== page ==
Integration of Clarity 6 into Knight Frank’s U.K. offices took three months, says Hickman. “Actually, we’re still developing [the application] as we go,” he says, adding that the company wants to build upon existing functionality and add more reporting analysis and forecasting.
And Knight Frank has aspirations to extend the application’s impact even wider, to other global locations, says Hickman. Specifically, it’s looking to regularly produce consistent reports at an international level.
The application has resulted in a change in employees’ behaviour – rather than just produce data, they actually analyze it, adds Hickman.
CPM tools are most often used, at the enterprise level, to look at metrics across multiple business units and provide an overview of the company’s performance at any given point in time, says Steve Mohammed, senior research analyst with Info-Tech Research Group in London, Ont.
He says the more dispersed the company is – with multiple business units, lines of business, and geographic locations – the more complicated the information flow is to the top.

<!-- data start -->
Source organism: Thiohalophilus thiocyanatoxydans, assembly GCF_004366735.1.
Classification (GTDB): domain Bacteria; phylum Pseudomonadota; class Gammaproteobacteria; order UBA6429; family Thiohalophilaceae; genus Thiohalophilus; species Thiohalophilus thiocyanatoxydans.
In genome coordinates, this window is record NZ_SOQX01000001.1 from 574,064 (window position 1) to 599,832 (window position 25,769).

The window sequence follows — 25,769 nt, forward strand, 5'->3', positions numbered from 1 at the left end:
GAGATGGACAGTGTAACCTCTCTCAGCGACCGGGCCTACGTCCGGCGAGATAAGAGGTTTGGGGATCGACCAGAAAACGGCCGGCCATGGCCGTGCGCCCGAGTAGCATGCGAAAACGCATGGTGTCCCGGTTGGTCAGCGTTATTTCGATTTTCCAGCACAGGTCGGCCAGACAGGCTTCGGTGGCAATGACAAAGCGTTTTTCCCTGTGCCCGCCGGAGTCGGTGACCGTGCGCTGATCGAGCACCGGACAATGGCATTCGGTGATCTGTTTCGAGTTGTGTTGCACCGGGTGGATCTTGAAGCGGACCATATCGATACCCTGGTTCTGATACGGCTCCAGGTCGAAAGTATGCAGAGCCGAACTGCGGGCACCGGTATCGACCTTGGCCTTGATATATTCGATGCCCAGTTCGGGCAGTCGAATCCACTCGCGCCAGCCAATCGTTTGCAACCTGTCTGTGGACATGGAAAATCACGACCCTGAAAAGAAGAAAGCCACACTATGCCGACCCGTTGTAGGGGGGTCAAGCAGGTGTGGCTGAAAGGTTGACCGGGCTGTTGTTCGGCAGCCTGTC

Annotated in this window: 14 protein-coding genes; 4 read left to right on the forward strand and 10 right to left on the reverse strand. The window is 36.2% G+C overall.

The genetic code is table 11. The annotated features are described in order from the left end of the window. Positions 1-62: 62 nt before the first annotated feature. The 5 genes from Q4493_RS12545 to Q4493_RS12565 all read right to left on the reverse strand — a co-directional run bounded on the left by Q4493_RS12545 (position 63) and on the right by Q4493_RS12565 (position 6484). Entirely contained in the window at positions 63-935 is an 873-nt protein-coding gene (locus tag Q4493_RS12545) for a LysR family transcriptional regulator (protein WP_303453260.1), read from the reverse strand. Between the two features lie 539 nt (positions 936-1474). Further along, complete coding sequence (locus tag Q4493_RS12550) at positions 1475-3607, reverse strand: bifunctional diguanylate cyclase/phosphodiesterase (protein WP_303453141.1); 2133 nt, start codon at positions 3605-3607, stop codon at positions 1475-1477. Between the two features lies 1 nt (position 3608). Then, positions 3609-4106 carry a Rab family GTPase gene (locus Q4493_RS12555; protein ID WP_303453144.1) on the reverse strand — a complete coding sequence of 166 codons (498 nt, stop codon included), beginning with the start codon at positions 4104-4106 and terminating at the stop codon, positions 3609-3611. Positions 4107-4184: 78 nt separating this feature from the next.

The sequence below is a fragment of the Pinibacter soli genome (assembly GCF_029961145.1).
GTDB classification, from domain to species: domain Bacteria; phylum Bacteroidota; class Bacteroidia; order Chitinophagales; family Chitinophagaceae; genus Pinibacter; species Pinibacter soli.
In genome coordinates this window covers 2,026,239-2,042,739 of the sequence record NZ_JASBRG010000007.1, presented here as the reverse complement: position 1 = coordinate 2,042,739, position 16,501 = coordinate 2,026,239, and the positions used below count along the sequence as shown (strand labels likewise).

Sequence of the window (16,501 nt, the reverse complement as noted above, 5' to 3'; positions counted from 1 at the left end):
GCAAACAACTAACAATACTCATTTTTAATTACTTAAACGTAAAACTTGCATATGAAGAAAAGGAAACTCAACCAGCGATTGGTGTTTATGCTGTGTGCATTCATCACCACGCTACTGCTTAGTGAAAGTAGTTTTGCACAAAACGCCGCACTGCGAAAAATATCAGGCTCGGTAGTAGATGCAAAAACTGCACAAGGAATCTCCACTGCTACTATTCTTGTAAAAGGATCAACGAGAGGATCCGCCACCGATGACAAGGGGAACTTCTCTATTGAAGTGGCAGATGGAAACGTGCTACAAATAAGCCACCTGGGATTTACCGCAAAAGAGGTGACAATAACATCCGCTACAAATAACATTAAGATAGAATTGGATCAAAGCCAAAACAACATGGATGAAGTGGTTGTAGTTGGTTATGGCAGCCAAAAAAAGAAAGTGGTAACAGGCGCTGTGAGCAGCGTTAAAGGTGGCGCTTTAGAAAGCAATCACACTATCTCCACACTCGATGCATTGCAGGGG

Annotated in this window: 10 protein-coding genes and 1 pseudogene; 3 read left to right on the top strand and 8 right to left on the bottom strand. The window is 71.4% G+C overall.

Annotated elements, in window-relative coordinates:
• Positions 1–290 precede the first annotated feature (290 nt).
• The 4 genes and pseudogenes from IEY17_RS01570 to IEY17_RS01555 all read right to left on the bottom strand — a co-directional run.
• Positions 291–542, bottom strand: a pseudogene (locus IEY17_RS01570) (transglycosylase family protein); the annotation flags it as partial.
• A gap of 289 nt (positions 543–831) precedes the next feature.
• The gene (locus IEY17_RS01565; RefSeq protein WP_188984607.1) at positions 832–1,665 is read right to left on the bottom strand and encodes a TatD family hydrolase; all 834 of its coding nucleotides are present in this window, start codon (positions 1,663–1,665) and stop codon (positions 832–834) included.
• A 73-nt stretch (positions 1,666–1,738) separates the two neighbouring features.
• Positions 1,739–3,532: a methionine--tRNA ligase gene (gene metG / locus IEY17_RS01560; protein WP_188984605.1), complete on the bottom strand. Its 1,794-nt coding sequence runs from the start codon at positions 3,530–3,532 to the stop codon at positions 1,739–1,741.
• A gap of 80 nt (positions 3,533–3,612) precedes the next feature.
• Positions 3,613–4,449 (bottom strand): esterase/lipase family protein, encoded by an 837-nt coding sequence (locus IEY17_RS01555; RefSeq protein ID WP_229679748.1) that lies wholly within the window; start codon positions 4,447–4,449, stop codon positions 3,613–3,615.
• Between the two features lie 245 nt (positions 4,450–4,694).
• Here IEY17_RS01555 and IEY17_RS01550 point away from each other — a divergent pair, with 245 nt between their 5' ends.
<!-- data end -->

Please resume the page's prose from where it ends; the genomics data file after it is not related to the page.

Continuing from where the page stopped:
Prior to CPM tools becoming available, says Mohammed, one of the most difficult tasks companies faced was coming up with metrics to drive business value and performance.
Once these tools emerged, they gave organizations the opportunity to “spring board their efforts” and generate key performance indicators with significantly less investment of internal development and time.
According to Mohammed, the mid-market has yet to catch on to the value of CPM systems.
There are smaller businesses that haven’t even ventured into the area of business intelligence, and don’t understand the benefits yet, he says.
Mohammed says companies already using ERP systems also wanted to use CPM tools recognizing that such applications would allow them to track components of the business in one place.
“So the mid-market is now realizing that CPM is an option; however, it’s still not that popular because other environments, such as ERP, are not that common there.”